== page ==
But the unions and the auto companies were stuck. Nobody at the top of the Big Three in Detroit believed for a second that foreign competition would ever be more than a sliver of the market. And the union leadership remembered the bad times all too well and weren’t about to give up their gains, even if the membership would let them. And they wouldn’t. Nobody in their right minds gives up lifetime employment and retirement benefits because of predictions that several decades down the road the next generation might not be able to share the same perks. They had had predictions for decades and all of them turned out to be wrong.

This is a universal condition. Europe and Japan are facing exactly the same issues because of exactly the same deals they made with that generation of workers. Nobody in any western country would ever allow the horrors that blasted the world economy for two decades starting in the 1930s to return.

The problem is simply stated. We locked in outcomes based on rational decisions made as to the conditions of the time. Conditions have drastically changed, but the contracts survive. What are the possible solutions? Well, that’s an issue for GD, but there are no good solutions that don’t make losers out of tens of millions of people. Who decides which group of tens of millions of people will lose out? Nobody wants to make that decision, and nobody wants to enforce that decision.

No decision is a decision, as the saying goes. The result is that decisions are made for people who are unwilling to make them themselves. And tens of millions of people lose. Is it the same group as the others? Larger? Smaller? Who knows? Those are arguments.

But get used to the arguments because exactly the same kinds of who wins and who loses decisions have to be made on immigration, on Social Security and Medicare, on health care, on the economy, on oil consumption, on everything. The magical conditions of the 1950s that allowed everyone to win will probably never roll around again. But they’re now the past that remains in the collective memory. Talk about fighting the last war. We may not see answers until a generation from now, when a different memory is the cultural norm, allowing different decisions to be made. Not necessarily good decisions, of course. We never know until it’s too late whether the decisions are good ones or not. There’s too much past and never enough future.

GM and to a lesser extent Ford’s problem is with unfunded pension liabilities. In other words, GM didn’t account for the costs of it’s retirees and that’s one of the things killing GM.

Simplistically, autoworkers at GM in the 50-60’s got pretty good deals for their pensions and retiree healthcare. These benefits continued into pretty much the present day, when few other public companies have pensions. Remember that whole boom in the 80’s 90’s when companies quit providing pensions and instead funded 401k? And none of the actuarials predicted that health care costs with increase exponentially. Also GM’s market share is shrinking and number of workers decreasing.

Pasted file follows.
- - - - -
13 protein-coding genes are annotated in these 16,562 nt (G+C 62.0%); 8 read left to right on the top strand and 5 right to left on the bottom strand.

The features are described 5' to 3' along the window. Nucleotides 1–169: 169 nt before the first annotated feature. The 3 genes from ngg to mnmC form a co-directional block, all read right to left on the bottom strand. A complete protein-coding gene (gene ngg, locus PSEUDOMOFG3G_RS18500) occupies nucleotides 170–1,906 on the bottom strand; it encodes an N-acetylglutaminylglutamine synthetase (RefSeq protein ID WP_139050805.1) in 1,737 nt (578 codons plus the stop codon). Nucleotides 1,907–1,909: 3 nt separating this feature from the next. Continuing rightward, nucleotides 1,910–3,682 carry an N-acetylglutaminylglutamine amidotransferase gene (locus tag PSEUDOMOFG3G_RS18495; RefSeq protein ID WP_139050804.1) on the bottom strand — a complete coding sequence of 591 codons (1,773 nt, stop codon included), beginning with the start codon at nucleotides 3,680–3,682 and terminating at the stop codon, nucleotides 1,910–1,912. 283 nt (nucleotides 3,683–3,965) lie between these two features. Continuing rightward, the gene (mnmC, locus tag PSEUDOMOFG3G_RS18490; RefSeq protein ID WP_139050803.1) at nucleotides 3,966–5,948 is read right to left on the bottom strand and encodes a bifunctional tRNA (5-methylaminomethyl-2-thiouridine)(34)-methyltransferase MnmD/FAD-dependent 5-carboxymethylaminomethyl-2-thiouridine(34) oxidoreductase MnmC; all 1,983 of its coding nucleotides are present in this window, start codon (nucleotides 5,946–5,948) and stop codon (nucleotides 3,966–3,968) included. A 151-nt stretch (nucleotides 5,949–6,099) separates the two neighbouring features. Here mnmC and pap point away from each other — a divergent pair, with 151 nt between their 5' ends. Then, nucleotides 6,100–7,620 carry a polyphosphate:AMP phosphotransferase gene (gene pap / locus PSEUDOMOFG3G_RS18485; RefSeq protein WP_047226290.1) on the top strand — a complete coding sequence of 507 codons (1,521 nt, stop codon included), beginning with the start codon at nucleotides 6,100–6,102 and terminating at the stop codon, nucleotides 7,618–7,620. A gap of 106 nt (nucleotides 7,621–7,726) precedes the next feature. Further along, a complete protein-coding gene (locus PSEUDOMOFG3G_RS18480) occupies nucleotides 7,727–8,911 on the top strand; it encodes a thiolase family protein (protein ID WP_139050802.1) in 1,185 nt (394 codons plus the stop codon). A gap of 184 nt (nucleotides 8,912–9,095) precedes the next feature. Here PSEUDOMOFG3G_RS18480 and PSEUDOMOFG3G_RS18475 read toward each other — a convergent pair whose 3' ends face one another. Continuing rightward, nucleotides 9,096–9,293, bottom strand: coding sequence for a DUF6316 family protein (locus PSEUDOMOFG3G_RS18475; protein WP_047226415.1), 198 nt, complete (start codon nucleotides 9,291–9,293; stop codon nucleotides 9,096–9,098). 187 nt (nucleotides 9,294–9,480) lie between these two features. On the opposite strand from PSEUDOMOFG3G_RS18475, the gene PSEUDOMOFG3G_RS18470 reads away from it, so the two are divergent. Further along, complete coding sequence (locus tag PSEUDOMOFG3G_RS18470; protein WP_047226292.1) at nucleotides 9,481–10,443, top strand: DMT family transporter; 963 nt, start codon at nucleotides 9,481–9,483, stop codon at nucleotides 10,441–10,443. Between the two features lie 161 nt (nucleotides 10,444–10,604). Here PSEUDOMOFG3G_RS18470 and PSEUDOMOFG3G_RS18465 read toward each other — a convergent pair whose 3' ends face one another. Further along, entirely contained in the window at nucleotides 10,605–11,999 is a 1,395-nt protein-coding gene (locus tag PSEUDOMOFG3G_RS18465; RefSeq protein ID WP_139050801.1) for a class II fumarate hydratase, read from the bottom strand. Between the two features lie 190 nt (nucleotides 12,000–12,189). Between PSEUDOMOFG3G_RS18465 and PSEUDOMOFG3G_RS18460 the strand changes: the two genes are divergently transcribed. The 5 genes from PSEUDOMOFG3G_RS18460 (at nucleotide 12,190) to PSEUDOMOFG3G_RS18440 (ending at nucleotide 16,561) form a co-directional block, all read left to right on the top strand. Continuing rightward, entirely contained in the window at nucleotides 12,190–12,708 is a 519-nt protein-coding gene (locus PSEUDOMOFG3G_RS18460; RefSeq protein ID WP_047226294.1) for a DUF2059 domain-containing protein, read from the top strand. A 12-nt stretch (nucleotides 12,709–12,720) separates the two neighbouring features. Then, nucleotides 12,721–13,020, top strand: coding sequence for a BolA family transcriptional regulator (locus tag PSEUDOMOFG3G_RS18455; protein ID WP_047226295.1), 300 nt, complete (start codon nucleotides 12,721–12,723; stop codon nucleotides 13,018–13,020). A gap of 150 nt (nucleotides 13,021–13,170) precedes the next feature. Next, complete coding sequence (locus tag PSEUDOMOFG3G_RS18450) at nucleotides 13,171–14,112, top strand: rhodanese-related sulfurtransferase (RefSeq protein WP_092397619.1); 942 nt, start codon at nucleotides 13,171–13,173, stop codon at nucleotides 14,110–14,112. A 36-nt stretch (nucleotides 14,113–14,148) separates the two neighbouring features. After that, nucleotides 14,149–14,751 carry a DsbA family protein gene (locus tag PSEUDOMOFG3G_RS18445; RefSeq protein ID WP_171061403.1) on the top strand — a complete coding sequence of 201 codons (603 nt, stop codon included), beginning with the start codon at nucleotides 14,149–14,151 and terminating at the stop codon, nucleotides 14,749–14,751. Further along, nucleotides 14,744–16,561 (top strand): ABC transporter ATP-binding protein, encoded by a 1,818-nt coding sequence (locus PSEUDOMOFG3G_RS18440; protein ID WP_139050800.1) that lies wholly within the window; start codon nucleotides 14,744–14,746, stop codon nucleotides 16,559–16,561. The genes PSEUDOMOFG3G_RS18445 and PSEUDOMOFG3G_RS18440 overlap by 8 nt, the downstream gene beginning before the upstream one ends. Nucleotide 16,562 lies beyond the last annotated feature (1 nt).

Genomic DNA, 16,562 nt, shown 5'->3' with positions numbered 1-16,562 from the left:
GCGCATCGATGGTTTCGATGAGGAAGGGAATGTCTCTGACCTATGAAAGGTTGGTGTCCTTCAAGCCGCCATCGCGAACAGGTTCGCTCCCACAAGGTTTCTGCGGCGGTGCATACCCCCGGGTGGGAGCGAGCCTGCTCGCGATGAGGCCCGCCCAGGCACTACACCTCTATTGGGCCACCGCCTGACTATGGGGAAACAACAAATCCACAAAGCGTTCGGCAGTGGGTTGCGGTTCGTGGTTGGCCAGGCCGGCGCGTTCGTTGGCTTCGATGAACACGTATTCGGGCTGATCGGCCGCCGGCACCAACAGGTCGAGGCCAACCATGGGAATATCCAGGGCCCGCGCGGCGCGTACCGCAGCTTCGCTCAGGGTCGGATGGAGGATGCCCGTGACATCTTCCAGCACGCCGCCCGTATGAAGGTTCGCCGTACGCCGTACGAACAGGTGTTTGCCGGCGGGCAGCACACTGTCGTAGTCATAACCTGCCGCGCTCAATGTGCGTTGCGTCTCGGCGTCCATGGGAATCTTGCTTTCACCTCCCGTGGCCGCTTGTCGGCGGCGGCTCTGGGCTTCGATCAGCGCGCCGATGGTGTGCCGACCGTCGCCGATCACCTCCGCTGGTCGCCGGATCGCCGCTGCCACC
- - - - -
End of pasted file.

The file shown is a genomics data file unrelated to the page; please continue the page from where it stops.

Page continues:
This leads to what is technically known as a triple whammy. GM pays on going pension benefits to retirees when many other companies have only 401k, medical costs have gone way up, and the number of current employees that pay for the retirees is going down. Costs are up and ability to pay going down

First, I want to second what Wendell Wagner said about the wage rates being wildly exaggerated. The company would always toss out those imaginary figures, and they never showed anyone any figures to support them.

US auto companies constructed the trap they got caught in when contract time came around. Each company made all its own parts, so any one plant could shut down the whole shebang with a strike.

Later on, they thought they could come out ahead by giving us pensions, life insurance, and health insurance instead of more pay. That didn’t work out so well.

Back when I was in high school, imported cars were not much to worry about. Gas was cheap, and all the biggest carmakers were right here, raking in the cash. There was no reason (they thought) to believe the flow of car buyers would ever stop. In the post- WW II era, all the small cars made here lost money. (Did you know the MacPherson strut was designed for a small post-war Chevy that never reached the marketplace? It’s true. MacPherson was a GenMot guy.)

In hindsight, it’s easy to point out where GenMot, Ford, and Chrysler made their mistakes. The old guard remembered old adventurous moves that lost money. They were afraid of innovation and bold designs. Meanwhile, the folks overseas were learning how to go from idea to production at an amazing clip. They left us in the dust. I was very angry at first. I had to grudgingly admit that our competitors across the pond were building much better cars than we were. Our own quality was getting better, but not fast enough.

I retired three years ago. I’m scared. Some pretty big companies have already bunted their retirees into the weeds by declaring bankrupcy. The courts said it was all right to forsake all their obligations to their workers. Will this happen to me? I hope not.

First of all, astro, do note that the article you linked to is almost a year old. The buyouts and the union’s health care concessions have improved GM’s outlook since then.

That said, I’ve known quite a few UAW members, and these guys really do live in their own little world. The union leaders know what the score is (which is why they’re offering only token objections to GM’s cuts) but the button-pushers on the line have no clue how good they have it. Total entitlement mentality. Many of those guys who took buyouts figured that they could find an equivalent job with equivalent pay and benefits. No fucking chance. Now they’re out in the “real world” and many of them are working two jobs to try to maintain their current lifestyle.

Incidentally, my father retired from GM a few years ago. He was making something like $60,000 per year after 30 years of work.

Actually, what the $50-$90 represents is total labor cost divided by number hours worked.